When we first launched Shair in Richmond back in December 2019, the Shair team decided to use the US Environmental Protection Agency (EPA) Air Quality Index (AQI) scale for PM2.5, PM10, and NO2 for our hourly real-time model data. Because the AQI is an index for reporting daily air quality (24-hour averages) based on data collected from reference grade monitoring equipment, we decided to not use the exact same colors (from green to purple) so as to not confuse the type of data we were presenting. There are so many different types of data in the air quality space, with varying degrees of quality and time averaging, that all of the different colors and messaging can be confusing! So we started with a blue-to-red color scale representing AQI categories that everyone is familiar with.
Two months later, we learned that our maps were not always useful. Why?
Because we were missing a lot of variation in air quality across Richmond that only spanned the first one or two AQI categories. We would, at times, span into the third or fourth colors bins (the yellow and orange colors) but these were for events like New Years fireworks or a regional event consisting of calm winds and a low boundary layer trapping pollutants at ground level. We recognize that variation in air quality pollutant concentrations, and therefore exposures, exist nearly all of the time, but our maps were not showing those variations with our AQI-guided color scale. It became clear that the bin concentration thresholds meant for a 24-hour time-scale from regional air monitoring stations reporting the EPA AQI standard were not a good representation of the concentration levels reported from our 10-meter resolution, hourly real-time model and measurement.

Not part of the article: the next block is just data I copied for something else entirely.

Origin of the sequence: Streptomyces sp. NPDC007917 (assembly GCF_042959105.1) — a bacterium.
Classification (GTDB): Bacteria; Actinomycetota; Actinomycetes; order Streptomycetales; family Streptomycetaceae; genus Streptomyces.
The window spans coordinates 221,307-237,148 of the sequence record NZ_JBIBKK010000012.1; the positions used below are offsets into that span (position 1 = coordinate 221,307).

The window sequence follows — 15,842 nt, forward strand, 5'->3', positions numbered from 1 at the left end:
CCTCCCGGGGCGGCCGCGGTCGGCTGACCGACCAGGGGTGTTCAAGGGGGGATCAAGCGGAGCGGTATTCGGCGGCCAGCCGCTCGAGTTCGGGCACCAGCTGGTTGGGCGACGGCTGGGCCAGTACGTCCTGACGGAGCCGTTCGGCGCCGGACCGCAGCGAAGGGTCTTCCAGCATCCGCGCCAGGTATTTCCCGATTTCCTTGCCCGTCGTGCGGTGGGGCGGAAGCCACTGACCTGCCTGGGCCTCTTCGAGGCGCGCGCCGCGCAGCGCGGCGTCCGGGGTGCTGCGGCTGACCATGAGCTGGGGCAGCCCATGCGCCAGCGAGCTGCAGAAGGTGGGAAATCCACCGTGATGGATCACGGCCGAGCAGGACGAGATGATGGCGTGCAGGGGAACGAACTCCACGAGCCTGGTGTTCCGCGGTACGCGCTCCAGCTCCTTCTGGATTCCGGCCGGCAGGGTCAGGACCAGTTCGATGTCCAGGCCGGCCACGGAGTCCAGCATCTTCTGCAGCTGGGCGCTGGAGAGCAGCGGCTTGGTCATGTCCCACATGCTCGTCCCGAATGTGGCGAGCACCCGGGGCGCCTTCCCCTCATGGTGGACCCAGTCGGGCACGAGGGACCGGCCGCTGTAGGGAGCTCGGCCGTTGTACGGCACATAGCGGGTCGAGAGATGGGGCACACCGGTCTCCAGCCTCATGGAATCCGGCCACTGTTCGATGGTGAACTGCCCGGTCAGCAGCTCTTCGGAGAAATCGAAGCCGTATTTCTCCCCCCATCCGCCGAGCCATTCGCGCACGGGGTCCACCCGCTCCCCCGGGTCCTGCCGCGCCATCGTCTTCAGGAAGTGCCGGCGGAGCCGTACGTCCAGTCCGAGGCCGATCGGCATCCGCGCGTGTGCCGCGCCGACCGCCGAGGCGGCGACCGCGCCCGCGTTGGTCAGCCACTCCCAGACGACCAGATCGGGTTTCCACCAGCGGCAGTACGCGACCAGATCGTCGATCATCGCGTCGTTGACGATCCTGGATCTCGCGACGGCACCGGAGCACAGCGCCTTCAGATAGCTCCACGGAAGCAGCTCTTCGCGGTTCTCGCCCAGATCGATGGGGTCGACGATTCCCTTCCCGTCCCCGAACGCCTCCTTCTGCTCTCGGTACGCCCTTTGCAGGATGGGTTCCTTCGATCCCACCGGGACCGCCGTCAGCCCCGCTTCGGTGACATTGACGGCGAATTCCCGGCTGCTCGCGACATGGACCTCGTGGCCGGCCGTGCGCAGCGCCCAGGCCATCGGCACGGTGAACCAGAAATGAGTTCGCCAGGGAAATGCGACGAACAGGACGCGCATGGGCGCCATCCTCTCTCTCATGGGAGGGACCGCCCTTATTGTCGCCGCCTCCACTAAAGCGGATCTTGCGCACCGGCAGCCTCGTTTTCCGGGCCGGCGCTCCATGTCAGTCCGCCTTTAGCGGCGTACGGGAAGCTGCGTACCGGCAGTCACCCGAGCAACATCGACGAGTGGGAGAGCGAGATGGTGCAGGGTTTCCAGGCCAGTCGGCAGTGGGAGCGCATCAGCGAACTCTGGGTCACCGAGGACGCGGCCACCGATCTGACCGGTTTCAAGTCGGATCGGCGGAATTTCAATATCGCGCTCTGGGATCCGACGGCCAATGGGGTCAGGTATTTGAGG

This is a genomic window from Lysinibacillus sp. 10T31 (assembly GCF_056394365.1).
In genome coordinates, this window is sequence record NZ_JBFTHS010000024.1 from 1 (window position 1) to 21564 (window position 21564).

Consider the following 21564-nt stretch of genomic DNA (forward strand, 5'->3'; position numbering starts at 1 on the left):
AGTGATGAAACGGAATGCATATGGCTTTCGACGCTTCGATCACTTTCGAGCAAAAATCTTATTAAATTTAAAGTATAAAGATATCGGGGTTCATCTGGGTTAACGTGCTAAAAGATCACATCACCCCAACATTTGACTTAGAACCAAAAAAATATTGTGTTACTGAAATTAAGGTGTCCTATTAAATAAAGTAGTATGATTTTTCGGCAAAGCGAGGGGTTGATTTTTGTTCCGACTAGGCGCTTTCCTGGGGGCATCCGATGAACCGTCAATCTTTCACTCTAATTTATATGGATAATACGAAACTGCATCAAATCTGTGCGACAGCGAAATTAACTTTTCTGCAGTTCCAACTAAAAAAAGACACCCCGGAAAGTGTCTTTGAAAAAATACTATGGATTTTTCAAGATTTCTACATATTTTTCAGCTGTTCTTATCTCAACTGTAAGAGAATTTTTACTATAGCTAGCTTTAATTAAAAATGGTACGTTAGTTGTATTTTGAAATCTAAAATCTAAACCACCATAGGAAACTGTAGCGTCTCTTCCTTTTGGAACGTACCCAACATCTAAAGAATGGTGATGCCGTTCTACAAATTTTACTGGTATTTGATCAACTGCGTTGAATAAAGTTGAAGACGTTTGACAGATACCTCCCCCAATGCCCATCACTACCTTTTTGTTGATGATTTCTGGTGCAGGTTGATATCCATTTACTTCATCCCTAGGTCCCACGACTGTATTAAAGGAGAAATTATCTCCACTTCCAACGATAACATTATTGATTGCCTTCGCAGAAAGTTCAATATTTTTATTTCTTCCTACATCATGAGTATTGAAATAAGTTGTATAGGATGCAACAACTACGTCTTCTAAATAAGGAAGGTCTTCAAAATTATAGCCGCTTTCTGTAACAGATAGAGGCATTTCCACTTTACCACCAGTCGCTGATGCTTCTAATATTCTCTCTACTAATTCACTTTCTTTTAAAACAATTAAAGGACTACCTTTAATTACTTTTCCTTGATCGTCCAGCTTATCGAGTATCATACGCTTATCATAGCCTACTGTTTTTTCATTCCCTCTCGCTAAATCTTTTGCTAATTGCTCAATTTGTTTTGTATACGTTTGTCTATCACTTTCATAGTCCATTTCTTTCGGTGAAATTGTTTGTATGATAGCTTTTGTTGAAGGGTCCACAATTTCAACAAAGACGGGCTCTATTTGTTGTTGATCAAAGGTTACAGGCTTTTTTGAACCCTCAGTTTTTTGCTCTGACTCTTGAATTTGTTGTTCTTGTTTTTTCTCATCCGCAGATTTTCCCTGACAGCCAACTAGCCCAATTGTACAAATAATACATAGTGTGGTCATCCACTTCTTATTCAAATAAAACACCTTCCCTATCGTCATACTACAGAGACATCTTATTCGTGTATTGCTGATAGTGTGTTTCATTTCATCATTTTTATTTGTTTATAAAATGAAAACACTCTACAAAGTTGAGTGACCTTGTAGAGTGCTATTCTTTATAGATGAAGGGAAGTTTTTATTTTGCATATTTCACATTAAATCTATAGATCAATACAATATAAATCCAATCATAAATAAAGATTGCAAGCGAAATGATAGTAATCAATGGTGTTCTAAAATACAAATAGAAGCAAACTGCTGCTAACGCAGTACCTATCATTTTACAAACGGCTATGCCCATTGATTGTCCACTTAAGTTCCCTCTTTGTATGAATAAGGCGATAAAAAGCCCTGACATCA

Our top priority at Shair is to make sure data is valuable and useful to those that are using it — so that data can be the lever for action and change in our communities. For that, we need to present our models with a smaller scale — a more health protective scale. For this reason, we looked to the World Health Organization (WHO) and the Breathe London project to guide the new Shair color scale.
As of today, our hourly real-time data reflects a more protective scale — so that the community can see clearly how air quality is changing hour-by-hour, and year over year. The table below shows a side-by-side comparison of the previous color bins with the revised color bins. We welcome any and all feedback from our users so we can continue to enable people from every walk of life to see the truths of air quality, with clarity.
Want to chat with us or see a demo? Please reach out to use at firstname.lastname@example.org.